This page provides you with instructions on how to extract data from Db2 and load it into PostgreSQL. (If this manual process sounds onerous, check out Stitch, which can do all the heavy lifting for you in just a few clicks.)
What is Db2?
Db2 is IBM's relational DBMS. IBM provides versions of Db2 that run on-premises, hosted by IBM, or in the cloud. The on-premises version runs on System z mainframes, System i minicomputers, and Linux, Unix, and Windows workstations.
What is PostgreSQL?
PostgreSQL, also known as Postgres, calls itself "the world's most advanced open source database." The popular object-relational database management system (ORDBMS) offers enterprise-grade features with a strong emphasis on extensibility and standards compliance.
PostgreSQL runs on all major operating systems, including Linux, Unix, and Windows. It's open source, fully ACID-compliant, and has full support for foreign keys, joins, views, triggers, and stored procedures in multiple languages. PostgreSQL is often the best back-end database for web systems and software tools. It's available in cloud-based deployments by most major cloud vendors. And since its syntax forms the basis for querying Amazon Redshift, which makes migration between the two systems relatively painless, Postgres a good stepping-stone for developers who may later use Redshift's data warehouse platform.
Getting data out of Db2
The most common way to get data out of any relational database is to write SELECT queries. You can specifying filters and ordering, and limit results. You can also use the EXPORT command to export the data from a whole table.
Loading data into Postgres
Once you have identified all of the columns you will want to insert, you can use the
CREATE TABLE statement in Postgres to create a table that can receive all of this data. Then, Postgres offers a number of methods for loading in data, and the best method varies depending on the quantity of data you have and the regularity with which you plan to load it.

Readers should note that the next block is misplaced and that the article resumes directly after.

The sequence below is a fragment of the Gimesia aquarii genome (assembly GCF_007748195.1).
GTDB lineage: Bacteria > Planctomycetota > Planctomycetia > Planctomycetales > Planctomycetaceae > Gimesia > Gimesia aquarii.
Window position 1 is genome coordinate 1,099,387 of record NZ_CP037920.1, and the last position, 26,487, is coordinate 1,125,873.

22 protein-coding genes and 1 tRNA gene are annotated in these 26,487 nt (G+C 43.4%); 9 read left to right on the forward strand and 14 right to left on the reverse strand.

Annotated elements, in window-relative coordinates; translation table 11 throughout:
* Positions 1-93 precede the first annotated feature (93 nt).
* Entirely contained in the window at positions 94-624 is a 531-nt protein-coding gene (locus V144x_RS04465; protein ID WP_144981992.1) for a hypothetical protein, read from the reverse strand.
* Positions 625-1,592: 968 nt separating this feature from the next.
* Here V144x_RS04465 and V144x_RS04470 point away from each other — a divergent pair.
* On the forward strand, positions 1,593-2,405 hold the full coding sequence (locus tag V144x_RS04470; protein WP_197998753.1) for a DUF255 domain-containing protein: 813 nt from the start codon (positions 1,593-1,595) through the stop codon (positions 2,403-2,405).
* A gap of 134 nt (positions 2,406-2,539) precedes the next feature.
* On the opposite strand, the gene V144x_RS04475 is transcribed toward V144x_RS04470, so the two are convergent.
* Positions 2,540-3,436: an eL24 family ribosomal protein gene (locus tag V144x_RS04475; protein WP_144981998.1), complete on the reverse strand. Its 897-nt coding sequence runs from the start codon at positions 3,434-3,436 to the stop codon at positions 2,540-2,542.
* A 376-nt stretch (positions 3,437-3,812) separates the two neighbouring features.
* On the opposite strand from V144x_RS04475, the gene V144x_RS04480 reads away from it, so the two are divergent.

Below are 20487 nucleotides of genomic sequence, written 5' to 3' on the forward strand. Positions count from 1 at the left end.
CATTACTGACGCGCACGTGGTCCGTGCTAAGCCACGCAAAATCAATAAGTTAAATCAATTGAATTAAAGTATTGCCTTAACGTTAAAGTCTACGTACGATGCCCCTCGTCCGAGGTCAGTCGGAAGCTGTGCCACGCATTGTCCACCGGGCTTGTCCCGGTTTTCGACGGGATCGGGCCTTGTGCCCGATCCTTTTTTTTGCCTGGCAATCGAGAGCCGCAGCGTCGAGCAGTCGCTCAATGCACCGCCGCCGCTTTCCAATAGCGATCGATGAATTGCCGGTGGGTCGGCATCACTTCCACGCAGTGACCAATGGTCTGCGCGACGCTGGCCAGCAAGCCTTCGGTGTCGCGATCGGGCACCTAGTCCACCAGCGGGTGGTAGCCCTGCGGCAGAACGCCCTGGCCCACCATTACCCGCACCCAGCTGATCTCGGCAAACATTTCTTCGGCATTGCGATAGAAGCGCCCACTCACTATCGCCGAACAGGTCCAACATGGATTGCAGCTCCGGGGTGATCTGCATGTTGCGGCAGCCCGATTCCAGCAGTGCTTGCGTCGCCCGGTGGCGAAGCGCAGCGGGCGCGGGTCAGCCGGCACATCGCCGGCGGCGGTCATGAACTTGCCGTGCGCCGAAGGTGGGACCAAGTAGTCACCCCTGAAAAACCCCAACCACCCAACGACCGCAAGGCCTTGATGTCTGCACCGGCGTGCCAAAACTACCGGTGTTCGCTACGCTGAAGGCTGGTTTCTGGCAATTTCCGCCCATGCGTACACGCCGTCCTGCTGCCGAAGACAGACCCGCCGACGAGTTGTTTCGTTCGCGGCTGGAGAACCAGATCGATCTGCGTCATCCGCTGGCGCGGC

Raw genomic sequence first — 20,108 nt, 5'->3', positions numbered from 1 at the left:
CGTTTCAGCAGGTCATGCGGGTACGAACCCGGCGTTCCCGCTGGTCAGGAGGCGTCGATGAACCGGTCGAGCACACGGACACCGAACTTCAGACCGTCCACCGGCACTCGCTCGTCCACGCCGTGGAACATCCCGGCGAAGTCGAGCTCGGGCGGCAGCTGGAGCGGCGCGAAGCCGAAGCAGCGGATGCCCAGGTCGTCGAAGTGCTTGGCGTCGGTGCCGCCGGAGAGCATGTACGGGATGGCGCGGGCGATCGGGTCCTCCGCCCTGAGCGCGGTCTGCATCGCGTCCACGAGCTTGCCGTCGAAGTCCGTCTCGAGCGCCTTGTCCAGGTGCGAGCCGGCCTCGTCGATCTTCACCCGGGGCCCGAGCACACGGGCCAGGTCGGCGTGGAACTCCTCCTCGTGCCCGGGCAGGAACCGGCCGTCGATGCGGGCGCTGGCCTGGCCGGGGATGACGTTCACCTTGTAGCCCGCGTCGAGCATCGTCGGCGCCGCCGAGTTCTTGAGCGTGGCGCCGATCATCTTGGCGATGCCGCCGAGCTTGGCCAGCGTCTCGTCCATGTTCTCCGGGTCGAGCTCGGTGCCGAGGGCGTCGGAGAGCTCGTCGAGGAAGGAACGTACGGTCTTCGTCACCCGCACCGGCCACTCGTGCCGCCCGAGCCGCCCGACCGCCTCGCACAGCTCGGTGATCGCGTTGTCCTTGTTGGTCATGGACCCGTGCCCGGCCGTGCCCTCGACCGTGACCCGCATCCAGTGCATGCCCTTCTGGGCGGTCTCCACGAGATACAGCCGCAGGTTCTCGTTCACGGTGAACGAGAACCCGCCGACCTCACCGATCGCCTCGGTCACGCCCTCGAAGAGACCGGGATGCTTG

For simple, day-to-day data insertion, running
INSERT queries against the database directly are the standard SQL method for getting data added. Documentation on INSERT queries and their bretheren can be found in the Postgres documentation here.
For bulk insertions of data, which you will likely want to conduct if you have a high volume of data to load, other tools exist as well. This is where the
COPY command becomes quite useful, as it allows you to load large sets of data into Postgres without needing to run a series of INSERT statements. Documentation can be found here.
The Postgres documentation also provides a helpful overall guide for conducting fast data inserts, populating your database, and avoiding common pitfalls in the process. You can find it here.
Keeping Db2 data up to date
So you've written a script to export data from Db2 and load it into your data warehouse. That should satisfy all your data needs for Db2 – right? Not yet. How do you load new or updated data? It's not a good idea to replicate all of your data each time you have updated records. That process would be painfully slow; if latency is important to you, it's not a viable option.
Instead, you can identify some key fields that your script can use to bookmark its progression through the data, and pick up where it left off as it looks for updated data. Auto-incrementing fields such as updated_at or created_at work best for this. When you've built in this functionality, you can set up your script as a cron job or continuous loop to get new data as it appears in Db2.
Other data warehouse options
PostgreSQL is great, but sometimes you need to optimize for different things when you're choosing a data warehouse. Some folks choose to go with Amazon Redshift, Google BigQuery, Snowflake, or Microsoft Azure Synapse Analytics, which are RDBMSes that use similar SQL syntax, or Panoply, which works with Redshift instances. Others choose a data lake, like Amazon S3 or Delta Lake on Databricks. If you're interested in seeing the relevant steps for loading data into one of these platforms, check out To Redshift, To BigQuery, To Snowflake, To Panoply, To Azure Synapse Analytics, To S3, and To Delta Lake.
Easier and faster alternatives
If all this sounds a bit overwhelming, don’t be alarmed. If you have all the skills necessary to go through this process, chances are building and maintaining a script like this isn’t a very high-leverage use of your time.
Thankfully, products like Stitch were built to move data from Db2 to PostgreSQL automatically. With just a few clicks, Stitch starts extracting your Db2 data, structuring it in a way that's optimized for analysis, and inserting that data into your PostgreSQL data warehouse.